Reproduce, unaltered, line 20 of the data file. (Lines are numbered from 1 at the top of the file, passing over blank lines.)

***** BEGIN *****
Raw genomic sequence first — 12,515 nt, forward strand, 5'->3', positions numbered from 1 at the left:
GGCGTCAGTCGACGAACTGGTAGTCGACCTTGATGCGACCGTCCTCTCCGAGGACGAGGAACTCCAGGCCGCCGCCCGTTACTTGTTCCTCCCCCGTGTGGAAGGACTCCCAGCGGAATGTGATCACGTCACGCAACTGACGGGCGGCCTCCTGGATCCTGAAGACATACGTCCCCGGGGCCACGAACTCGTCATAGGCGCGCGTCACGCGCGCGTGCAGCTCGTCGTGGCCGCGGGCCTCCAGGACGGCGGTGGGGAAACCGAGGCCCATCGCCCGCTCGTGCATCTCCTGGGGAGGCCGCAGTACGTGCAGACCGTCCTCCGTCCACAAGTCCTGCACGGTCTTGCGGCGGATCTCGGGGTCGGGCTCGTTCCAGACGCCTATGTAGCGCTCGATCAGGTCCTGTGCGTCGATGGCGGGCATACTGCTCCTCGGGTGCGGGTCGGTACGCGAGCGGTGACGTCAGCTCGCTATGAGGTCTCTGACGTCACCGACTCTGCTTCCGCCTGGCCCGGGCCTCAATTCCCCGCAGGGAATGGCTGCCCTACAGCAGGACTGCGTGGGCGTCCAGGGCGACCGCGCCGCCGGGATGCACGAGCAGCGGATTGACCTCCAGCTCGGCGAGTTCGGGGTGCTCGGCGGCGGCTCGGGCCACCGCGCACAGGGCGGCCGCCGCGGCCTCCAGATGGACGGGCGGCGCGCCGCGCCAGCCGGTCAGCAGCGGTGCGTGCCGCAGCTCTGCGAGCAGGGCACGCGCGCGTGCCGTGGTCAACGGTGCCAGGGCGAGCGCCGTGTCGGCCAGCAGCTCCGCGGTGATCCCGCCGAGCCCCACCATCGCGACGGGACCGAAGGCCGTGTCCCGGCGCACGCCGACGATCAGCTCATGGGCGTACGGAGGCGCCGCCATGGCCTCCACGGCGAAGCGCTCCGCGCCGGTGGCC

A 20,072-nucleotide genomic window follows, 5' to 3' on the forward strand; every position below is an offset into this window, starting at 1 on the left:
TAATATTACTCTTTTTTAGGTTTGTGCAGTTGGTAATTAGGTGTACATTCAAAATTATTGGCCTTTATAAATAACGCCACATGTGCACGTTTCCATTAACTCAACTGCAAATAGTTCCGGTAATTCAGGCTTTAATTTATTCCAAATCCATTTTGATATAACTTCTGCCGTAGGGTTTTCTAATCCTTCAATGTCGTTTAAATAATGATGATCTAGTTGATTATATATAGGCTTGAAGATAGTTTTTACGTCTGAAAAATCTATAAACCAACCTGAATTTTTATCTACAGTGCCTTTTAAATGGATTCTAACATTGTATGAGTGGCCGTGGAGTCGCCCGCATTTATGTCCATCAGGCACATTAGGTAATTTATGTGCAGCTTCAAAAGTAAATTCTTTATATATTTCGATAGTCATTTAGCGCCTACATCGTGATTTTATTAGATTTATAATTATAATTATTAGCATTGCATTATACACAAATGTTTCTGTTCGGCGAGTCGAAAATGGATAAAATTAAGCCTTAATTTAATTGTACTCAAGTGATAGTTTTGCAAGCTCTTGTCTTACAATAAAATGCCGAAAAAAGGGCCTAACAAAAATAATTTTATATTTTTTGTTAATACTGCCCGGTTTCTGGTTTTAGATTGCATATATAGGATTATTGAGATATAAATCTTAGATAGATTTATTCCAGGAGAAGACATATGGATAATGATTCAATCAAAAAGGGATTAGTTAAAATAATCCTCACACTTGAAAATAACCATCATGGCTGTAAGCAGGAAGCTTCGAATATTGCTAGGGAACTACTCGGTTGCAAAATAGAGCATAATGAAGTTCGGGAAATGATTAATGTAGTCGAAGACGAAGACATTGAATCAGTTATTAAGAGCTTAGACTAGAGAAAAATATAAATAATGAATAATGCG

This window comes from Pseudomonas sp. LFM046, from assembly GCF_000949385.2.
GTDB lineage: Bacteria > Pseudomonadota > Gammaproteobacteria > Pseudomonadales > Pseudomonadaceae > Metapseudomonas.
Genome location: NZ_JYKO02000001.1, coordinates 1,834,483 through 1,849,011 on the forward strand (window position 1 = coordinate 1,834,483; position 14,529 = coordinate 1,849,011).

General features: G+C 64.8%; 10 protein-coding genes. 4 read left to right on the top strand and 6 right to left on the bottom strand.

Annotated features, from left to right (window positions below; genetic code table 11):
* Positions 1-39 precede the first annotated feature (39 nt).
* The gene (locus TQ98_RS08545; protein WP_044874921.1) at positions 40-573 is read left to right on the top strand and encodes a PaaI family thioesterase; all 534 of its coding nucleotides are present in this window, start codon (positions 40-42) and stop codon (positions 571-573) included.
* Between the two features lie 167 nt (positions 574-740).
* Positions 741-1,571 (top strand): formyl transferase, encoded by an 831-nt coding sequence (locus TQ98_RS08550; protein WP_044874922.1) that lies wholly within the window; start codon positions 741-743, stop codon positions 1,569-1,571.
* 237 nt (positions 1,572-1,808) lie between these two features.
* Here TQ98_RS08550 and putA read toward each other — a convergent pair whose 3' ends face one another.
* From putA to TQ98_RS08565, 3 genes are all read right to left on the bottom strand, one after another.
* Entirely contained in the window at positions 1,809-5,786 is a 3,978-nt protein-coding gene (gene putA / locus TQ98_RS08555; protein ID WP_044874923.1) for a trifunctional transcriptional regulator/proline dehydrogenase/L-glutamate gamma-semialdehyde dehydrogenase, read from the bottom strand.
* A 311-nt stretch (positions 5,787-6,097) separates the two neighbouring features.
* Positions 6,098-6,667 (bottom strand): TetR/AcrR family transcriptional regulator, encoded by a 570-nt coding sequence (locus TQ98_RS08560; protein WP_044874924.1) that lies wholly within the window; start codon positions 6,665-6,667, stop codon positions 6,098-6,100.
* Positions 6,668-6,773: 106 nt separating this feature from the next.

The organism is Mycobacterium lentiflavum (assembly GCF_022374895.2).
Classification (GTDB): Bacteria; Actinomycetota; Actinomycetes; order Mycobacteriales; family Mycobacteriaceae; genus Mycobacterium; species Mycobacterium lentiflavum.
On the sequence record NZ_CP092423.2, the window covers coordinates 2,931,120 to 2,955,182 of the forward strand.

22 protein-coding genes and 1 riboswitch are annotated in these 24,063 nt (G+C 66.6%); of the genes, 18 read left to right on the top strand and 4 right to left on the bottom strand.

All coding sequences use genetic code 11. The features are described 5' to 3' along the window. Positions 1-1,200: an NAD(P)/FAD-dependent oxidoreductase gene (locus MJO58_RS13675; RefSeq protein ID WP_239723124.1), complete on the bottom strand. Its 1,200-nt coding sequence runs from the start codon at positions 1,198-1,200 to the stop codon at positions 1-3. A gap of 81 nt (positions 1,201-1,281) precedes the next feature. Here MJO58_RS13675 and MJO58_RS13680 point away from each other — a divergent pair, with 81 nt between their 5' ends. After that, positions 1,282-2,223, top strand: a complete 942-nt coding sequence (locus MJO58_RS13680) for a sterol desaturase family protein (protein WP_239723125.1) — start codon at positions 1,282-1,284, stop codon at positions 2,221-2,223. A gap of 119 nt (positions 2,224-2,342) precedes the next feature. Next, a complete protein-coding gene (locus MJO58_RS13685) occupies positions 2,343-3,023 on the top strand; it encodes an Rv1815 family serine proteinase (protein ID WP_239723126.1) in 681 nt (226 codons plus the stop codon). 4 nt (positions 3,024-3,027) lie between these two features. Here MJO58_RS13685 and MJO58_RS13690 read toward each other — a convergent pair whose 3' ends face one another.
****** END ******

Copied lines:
* Positions 6,668-6,773: 106 nt separating this feature from the next.